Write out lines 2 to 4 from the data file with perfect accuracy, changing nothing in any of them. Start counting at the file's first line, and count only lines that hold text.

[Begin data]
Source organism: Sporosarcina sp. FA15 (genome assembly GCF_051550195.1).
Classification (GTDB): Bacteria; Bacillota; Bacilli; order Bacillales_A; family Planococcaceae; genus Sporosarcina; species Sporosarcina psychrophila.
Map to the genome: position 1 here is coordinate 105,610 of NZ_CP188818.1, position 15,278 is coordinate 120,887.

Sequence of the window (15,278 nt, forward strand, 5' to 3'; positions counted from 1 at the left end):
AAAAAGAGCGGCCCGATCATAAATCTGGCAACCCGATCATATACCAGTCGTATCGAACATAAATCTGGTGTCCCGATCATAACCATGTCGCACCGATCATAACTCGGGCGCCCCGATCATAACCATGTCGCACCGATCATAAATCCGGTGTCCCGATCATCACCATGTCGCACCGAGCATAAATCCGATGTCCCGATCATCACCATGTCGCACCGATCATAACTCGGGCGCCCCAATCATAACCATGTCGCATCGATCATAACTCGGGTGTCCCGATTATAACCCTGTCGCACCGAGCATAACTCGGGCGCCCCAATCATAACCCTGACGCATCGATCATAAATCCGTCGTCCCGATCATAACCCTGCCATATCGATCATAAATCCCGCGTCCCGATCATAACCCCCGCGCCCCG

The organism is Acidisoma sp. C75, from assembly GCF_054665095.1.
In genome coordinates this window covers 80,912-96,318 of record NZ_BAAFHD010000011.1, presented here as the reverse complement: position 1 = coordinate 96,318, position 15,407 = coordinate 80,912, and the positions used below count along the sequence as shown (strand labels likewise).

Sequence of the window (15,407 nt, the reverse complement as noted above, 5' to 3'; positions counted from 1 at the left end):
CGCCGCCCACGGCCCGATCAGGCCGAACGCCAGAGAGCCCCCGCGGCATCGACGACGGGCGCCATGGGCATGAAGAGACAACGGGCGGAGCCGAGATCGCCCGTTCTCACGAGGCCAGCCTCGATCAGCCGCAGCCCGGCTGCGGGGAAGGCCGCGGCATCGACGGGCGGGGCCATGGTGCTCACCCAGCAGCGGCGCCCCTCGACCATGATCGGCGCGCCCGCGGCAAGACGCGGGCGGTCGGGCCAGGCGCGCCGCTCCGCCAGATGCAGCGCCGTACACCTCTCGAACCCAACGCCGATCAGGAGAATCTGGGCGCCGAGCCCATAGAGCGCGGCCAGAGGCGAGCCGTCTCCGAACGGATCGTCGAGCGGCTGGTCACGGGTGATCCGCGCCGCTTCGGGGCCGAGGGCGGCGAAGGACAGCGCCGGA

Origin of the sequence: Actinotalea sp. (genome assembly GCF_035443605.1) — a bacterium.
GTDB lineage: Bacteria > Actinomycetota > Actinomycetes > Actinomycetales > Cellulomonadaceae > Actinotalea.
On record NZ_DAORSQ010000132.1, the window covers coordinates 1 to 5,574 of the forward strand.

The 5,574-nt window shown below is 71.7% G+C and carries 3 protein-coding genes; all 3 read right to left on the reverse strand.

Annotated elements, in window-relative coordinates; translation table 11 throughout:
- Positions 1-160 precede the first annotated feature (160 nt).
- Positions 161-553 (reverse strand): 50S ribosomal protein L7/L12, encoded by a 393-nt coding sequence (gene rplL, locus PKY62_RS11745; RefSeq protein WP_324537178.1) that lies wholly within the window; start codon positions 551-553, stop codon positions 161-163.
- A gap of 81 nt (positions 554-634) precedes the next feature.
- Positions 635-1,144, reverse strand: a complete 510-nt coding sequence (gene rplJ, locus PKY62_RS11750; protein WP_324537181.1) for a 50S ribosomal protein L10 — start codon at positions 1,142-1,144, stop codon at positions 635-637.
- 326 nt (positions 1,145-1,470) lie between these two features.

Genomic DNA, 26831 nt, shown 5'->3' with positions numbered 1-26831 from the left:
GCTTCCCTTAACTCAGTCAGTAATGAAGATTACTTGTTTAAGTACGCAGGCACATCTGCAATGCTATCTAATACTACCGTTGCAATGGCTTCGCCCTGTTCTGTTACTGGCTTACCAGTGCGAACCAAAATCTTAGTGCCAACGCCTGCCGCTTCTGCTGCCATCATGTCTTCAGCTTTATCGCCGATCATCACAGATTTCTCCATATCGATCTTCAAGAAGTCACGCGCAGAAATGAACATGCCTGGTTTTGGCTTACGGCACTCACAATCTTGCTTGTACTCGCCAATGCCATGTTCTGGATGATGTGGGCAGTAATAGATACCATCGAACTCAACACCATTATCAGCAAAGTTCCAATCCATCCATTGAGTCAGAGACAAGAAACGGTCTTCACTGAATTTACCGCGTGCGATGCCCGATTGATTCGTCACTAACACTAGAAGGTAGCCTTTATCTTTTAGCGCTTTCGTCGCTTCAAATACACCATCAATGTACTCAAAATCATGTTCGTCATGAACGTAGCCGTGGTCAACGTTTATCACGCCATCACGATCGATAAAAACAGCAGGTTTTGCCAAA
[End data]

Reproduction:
Classification (GTDB): Bacteria; Bacillota; Bacilli; order Bacillales_A; family Planococcaceae; genus Sporosarcina; species Sporosarcina psychrophila.
Map to the genome: position 1 here is coordinate 105,610 of NZ_CP188818.1, position 15,278 is coordinate 120,887.

Sequence of the window (15,278 nt, forward strand, 5' to 3'; positions counted from 1 at the left end):